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Obama administration issues vehicle fuel efficiency, emissions regulations

[JURIST] The Obama administration issued new regulations Thursday tightening fuel efficiency and greenhouse gas emission standards for new cars starting in 2012. The Department of Transportation (DOT) and the Environment Protection Agency (EPA) [official websites] issued [press release] a joint rule called the Corporate Average Fuel Economy (CAFE) [text, PDF], which will require new cars to meet tougher standards by 2016. The CAFE standards will require [fact sheet, PDF] new automobiles to meet an estimated combined average mile per gallon (mpg) of 34.1 mpg and an estimated combined average emissions level of 250 grams of CO2 per mile by 2016. The standards will apply to cars, light-duty trucks, and medium-duty passenger vehicles. The DOT and EPA estimate that over the lives of the 2016 model automobiles, the CAFE standards will save the average customer $3,000, will save the nation about 1.8 billion barrels of oil, and will reduce greenhouse gas emissions by about a billion tons. The DOT and EPA said the new standards are consistent with President Barack Obama's National Fuel Efficiency Policy [JURIST report] announced last may, "responding to the country's critical need to address global climate change and to reduce oil consumption."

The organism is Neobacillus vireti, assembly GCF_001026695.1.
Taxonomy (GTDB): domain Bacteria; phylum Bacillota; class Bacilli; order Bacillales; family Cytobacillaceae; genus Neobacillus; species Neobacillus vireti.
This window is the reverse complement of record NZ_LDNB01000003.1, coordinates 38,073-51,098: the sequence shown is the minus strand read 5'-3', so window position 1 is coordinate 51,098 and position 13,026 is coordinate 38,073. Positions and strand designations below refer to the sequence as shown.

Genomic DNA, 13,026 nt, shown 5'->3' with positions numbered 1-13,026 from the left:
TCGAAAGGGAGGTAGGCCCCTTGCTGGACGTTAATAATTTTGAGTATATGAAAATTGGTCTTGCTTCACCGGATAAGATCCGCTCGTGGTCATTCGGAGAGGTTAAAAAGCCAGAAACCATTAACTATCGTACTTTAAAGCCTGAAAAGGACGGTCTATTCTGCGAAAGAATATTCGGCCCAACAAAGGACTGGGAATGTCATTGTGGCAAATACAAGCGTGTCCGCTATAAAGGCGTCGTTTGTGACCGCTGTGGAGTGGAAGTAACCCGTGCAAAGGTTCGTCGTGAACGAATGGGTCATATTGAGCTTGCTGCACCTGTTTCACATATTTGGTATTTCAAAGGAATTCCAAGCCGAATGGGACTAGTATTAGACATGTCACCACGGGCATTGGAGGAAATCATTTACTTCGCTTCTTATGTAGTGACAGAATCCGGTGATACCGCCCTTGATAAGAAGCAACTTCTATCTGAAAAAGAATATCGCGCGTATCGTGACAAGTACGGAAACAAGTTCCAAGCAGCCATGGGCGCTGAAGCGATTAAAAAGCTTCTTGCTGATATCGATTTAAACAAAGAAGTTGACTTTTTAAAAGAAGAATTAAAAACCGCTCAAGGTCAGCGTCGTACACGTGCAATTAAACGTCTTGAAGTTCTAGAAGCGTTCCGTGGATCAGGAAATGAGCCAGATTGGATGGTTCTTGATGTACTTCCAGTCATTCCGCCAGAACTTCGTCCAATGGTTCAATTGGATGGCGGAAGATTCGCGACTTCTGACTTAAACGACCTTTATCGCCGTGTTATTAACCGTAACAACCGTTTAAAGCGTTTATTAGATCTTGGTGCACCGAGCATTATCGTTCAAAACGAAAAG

In December, the EPA announced a finding that greenhouse gases threaten [JURIST report] public health and the environment. Those findings enabled the EPA to take steps to curb greenhouse gas emissions under the Clean Air Act [text, PDF], which the Supreme Court ruled in 2007 gives the EPA authority [JURIST report] to regulate the emission of greenhouse gases by automobiles. In June, the EPA granted permission to California to enforce its own greenhouse gas emissions standards. California had been seeking permission [EPA materials] from the EPA to set its own vehicle emission and greenhouse gas standards since 2005. The request was initially denied [letter, PDF] in December 2007, on the grounds that the regulations were aimed at addressing global climate change and that California was limited to "address[ing] pollution problems that are local or regional." The EPA reconsidered [JURIST report] California's request last year after being directed [memorandum; JURIST report] by Obama to do so.

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